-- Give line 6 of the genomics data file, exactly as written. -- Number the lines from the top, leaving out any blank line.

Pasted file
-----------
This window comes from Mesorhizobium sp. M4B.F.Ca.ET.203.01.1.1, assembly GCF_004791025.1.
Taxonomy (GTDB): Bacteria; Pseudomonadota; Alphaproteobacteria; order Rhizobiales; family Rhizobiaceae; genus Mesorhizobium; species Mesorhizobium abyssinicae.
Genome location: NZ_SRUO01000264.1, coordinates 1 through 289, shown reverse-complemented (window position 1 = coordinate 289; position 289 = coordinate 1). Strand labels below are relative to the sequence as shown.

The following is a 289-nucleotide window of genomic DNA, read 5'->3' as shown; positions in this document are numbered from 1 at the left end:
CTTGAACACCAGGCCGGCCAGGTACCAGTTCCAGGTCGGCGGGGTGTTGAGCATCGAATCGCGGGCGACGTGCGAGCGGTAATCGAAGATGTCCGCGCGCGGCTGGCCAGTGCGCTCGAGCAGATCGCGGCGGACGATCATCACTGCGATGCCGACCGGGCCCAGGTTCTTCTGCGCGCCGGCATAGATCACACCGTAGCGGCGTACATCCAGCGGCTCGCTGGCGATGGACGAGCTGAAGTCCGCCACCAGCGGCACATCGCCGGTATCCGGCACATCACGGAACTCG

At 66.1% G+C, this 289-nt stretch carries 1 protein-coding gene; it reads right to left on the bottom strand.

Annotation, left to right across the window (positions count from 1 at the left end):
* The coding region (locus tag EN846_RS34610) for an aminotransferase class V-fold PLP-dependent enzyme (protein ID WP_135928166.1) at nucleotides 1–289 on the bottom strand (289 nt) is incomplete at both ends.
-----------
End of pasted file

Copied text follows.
At 66.1% G+C, this 289-nt stretch carries 1 protein-coding gene; it reads right to left on the bottom strand.